Bureaucracy hampering local consulting firms

PETER WALKER The opaque bureaucratic policy environment over the past few years has stifled exploration opportunities in South Africa

STORING CORE KNOWLEDGE A national repository for historical exploration results would encourage greater transparency

2nd August 2019

By: Darren Parker

Creamer Media Contributing Editor Online


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Small to medium-sized South African geological consulting firms continue to struggle amid a prolonged downturn in exploration opportunities in the country – a situation that has been exacerbated by unhelpful bureaucratic policy – according to local geological consulting group VP3 Geoservices director Peter Walker.

There has been a growing lack of confidence from potential mining investors because of government policies that seem to have undermined the wellbeing of the industry over the past four years, he tells Mining Weekly.

“There has been a great lack of transparency with regard to mineral and exploration licences, a lack of trust in the bureaucracy of the Department of Mineral Resources and Energy (DMRE), as well as a scarcity of risk capital generally.”

However, Walker notes that the statements made by Mineral Resources and Energy Minister Gwede Mantashe during his Budget Vote speech for 2019/20 last month, in the National Assembly, are an encouraging sign that greater transparency is being introduced in the awarding of exploration licences.

Mantashe stated the department’s intention to attract 5% of global exploration spend – which amounts to about R8-billion – to revive greenfield exploration in the country.

“One hopes that this change is a sign of further enlightenment. The DMRE could make huge strides in promoting new investment in the industry by having clear and transparent processes and regulations regarding the awarding and protection of exploration and mining rights,” Walker comments.

To this end, he explains that, in most African mining jurisdictions – especially those of neighbouring countries like Botswana, Namibia and Zambia – one can obtain a regularly updated online map that shows all the exploration and mining licences that have been granted, including the names of the licence holders, the commodities that have been applied for and the expiration dates for these licences.

This is vital information for the industry to function optimally and fairly, and yet such information has not been forthcoming in South Africa, he says.

“Our DMRE has no comparable map at this stage,” Walker asserts, adding that, ironically, the very software used for such geographic information systems was developed in South Africa.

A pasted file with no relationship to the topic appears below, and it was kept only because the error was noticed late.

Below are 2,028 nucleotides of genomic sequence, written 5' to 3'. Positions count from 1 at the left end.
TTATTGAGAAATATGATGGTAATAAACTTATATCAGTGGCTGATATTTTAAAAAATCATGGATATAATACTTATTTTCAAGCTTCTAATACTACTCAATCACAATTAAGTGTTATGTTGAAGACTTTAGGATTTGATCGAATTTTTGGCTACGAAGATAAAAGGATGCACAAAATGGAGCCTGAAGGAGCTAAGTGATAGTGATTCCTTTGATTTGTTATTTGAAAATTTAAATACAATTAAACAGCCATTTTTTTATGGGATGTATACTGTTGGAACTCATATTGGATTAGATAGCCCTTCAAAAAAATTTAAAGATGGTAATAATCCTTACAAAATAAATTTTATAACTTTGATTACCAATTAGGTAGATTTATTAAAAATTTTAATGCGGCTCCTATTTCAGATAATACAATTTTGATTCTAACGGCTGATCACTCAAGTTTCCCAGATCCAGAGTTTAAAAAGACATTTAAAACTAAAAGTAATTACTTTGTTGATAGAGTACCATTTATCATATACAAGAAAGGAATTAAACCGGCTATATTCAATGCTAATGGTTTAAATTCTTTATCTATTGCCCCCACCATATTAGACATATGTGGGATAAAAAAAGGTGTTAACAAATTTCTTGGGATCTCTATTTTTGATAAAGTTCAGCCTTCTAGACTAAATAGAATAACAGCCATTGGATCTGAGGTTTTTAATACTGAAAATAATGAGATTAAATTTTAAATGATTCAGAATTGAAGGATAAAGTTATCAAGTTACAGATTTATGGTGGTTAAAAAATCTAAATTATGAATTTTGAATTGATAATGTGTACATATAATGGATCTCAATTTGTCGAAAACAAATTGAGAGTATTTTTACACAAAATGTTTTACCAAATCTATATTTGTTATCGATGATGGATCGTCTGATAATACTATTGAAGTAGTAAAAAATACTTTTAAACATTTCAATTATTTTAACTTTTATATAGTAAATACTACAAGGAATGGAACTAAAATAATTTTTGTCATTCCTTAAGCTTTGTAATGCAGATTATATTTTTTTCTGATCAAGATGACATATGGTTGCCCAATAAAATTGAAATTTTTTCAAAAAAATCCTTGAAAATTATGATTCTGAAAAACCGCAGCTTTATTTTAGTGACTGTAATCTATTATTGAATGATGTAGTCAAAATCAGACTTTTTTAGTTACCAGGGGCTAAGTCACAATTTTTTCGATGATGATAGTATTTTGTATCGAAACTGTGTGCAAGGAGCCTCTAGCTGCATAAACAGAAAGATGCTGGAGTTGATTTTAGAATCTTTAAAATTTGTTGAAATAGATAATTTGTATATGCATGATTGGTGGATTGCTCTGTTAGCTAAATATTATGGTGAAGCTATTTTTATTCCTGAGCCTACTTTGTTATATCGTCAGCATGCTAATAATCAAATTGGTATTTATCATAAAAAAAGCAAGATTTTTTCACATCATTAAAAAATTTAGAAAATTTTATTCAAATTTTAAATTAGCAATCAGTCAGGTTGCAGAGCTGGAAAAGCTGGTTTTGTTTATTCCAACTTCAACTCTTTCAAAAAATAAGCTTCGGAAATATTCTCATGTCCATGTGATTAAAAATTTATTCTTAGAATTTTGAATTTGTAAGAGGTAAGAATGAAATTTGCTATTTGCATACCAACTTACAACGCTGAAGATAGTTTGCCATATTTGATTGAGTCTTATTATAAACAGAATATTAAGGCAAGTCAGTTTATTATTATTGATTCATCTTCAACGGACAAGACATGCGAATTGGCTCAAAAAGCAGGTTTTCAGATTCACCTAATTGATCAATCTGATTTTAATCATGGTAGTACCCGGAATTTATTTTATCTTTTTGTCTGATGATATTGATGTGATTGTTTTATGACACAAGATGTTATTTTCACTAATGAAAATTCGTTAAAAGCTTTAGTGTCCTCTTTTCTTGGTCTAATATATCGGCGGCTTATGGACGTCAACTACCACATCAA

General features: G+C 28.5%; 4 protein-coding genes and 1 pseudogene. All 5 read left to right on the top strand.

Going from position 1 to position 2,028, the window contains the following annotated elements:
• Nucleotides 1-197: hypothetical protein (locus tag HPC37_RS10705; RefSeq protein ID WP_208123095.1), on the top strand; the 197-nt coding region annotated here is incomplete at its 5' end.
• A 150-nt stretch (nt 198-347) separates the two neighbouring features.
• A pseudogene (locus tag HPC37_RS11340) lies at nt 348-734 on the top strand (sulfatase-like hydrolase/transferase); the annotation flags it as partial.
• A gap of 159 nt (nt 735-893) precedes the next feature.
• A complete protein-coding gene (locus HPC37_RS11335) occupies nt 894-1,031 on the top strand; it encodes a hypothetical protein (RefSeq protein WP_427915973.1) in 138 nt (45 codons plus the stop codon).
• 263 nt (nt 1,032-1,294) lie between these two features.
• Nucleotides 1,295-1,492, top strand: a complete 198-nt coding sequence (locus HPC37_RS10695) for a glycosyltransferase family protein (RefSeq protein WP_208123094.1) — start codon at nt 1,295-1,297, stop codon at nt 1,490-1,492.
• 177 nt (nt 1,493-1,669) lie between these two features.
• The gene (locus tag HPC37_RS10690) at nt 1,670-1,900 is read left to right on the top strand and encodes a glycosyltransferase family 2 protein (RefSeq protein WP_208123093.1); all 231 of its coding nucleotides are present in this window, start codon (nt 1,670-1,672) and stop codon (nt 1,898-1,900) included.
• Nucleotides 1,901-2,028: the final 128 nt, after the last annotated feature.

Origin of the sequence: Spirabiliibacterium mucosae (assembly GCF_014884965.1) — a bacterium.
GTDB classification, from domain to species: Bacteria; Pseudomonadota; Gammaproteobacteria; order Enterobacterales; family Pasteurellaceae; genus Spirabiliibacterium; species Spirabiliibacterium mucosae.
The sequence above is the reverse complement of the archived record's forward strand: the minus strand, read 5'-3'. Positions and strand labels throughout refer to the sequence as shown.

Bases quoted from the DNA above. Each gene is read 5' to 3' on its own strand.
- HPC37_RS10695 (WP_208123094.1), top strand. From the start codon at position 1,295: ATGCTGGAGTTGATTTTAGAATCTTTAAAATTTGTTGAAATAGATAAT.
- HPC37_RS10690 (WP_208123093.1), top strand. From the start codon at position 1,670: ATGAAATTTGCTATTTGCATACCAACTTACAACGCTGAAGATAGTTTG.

However, with Mantashe announcing the State’s decision to invest in the geoscience mapping programme – through the Council for Geoscience (CGS) – it would appear that these concerns are not falling on deaf ears any longer.

“It would be highly advantageous if the CGS were to become the depository of all exploration results, as is the case in Namibia and Botswana, where results are reported every quarter by exploration licence holders and held in a confidential repository until the licence is relinquished, whereafter all the results are transferred to an open file, thereby preserving and making public the knowledge that has been acquired.”

Currently, in South Africa, this knowledge is lost. A repository like the one that Walker suggests could be used to encourage mining and exploration companies, as well as individuals, to donate technical data of whatever kind.

Walker notes that the DMRE refuses to release this kind of information unless one applies for it using the Promotion of Access to Information Act to force its hand. Even so, the information may be revealed only after a year or more.

The hope is that, with Mantashe’s announcement of a R20-million injection to develop an integrated licensing system over the next two years, the situation can finally be remedied.

“The onerous requirements, red tape and ever-changing regulations around exploration and mining rights have not been conducive to a thriving exploration and junior mining industry in South Africa,” Walker laments.

He notes that neighbouring countries seem to have a different way of doing things, allowing for local geological consulting firms to find continual work there.

“We certainly have not been looking for work in South Africa, owing to the opaque policy environment,” Walker states.

Currently, VP3 Geoservices provides geological exploration services for the Haib copper project, in Namibia.

These services include technical advice, drill planning and general exploration management services, such as the coordination of metallurgical sampling and testing, as well as estimation of resources.

This large-volume copper/molybdenum resource is being explored by Canadian miner and rights-holder Deep South Resources.

VP3 Geoservices provides a suite of basic field exploration services – including geological mapping, geochemical sampling, results analysis, drill planning and core logging and sampling, as well as exploration target generation, target assessment, due diligence studies and competent person technical reports for initial public offerings.

Edited by Mia Breytenbach
Creamer Media Deputy Editor: Features




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